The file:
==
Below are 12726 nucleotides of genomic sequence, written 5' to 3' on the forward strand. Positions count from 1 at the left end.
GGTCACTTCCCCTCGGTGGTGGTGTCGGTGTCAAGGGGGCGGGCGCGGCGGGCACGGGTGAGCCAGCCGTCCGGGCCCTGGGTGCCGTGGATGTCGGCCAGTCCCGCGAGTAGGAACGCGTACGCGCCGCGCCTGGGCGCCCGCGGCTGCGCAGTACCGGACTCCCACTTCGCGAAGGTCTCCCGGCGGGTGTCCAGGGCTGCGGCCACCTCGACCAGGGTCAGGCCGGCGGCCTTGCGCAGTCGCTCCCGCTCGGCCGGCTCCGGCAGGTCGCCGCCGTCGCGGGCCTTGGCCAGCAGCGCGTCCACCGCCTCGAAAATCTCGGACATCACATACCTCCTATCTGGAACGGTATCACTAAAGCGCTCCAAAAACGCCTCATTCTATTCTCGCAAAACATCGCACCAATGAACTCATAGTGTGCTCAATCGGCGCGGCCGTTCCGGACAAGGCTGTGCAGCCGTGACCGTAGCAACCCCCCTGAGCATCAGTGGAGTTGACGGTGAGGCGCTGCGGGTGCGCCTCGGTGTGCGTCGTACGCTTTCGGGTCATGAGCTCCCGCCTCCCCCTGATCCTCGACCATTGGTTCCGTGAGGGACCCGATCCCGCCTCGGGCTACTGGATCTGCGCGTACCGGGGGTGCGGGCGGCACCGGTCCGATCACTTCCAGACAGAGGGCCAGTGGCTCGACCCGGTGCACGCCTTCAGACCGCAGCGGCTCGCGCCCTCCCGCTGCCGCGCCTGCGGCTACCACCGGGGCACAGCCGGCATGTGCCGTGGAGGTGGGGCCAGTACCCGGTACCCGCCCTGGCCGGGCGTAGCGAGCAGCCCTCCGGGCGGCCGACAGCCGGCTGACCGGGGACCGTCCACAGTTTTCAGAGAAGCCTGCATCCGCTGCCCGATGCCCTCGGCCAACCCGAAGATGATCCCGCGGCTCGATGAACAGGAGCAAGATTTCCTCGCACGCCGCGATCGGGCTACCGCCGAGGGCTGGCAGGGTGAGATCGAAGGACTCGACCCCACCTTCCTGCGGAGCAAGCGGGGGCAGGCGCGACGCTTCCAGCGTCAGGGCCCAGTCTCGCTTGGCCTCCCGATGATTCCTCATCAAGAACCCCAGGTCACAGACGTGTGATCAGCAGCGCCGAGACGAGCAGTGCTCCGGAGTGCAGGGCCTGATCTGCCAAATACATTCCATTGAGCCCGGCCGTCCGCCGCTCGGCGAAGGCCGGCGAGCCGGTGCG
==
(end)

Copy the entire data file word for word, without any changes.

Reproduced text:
Below are 12726 nucleotides of genomic sequence, written 5' to 3' on the forward strand. Positions count from 1 at the left end.
GGTCACTTCCCCTCGGTGGTGGTGTCGGTGTCAAGGGGGCGGGCGCGGCGGGCACGGGTGAGCCAGCCGTCCGGGCCCTGGGTGCCGTGGATGTCGGCCAGTCCCGCGAGTAGGAACGCGTACGCGCCGCGCCTGGGCGCCCGCGGCTGCGCAGTACCGGACTCCCACTTCGCGAAGGTCTCCCGGCGGGTGTCCAGGGCTGCGGCCACCTCGACCAGGGTCAGGCCGGCGGCCTTGCGCAGTCGCTCCCGCTCGGCCGGCTCCGGCAGGTCGCCGCCGTCGCGGGCCTTGGCCAGCAGCGCGTCCACCGCCTCGAAAATCTCGGACATCACATACCTCCTATCTGGAACGGTATCACTAAAGCGCTCCAAAAACGCCTCATTCTATTCTCGCAAAACATCGCACCAATGAACTCATAGTGTGCTCAATCGGCGCGGCCGTTCCGGACAAGGCTGTGCAGCCGTGACCGTAGCAACCCCCCTGAGCATCAGTGGAGTTGACGGTGAGGCGCTGCGGGTGCGCCTCGGTGTGCGTCGTACGCTTTCGGGTCATGAGCTCCCGCCTCCCCCTGATCCTCGACCATTGGTTCCGTGAGGGACCCGATCCCGCCTCGGGCTACTGGATCTGCGCGTACCGGGGGTGCGGGCGGCACCGGTCCGATCACTTCCAGACAGAGGGCCAGTGGCTCGACCCGGTGCACGCCTTCAGACCGCAGCGGCTCGCGCCCTCCCGCTGCCGCGCCTGCGGCTACCACCGGGGCACAGCCGGCATGTGCCGTGGAGGTGGGGCCAGTACCCGGTACCCGCCCTGGCCGGGCGTAGCGAGCAGCCCTCCGGGCGGCCGACAGCCGGCTGACCGGGGACCGTCCACAGTTTTCAGAGAAGCCTGCATCCGCTGCCCGATGCCCTCGGCCAACCCGAAGATGATCCCGCGGCTCGATGAACAGGAGCAAGATTTCCTCGCACGCCGCGATCGGGCTACCGCCGAGGGCTGGCAGGGTGAGATCGAAGGACTCGACCCCACCTTCCTGCGGAGCAAGCGGGGGCAGGCGCGACGCTTCCAGCGTCAGGGCCCAGTCTCGCTTGGCCTCCCGATGATTCCTCATCAAGAACCCCAGGTCACAGACGTGTGATCAGCAGCGCCGAGACGAGCAGTGCTCCGGAGTGCAGGGCCTGATCTGCCAAATACATTCCATTGAGCCCGGCCGTCCGCCGCTCGGCGAAGGCCGGCGAGCCGGTGCG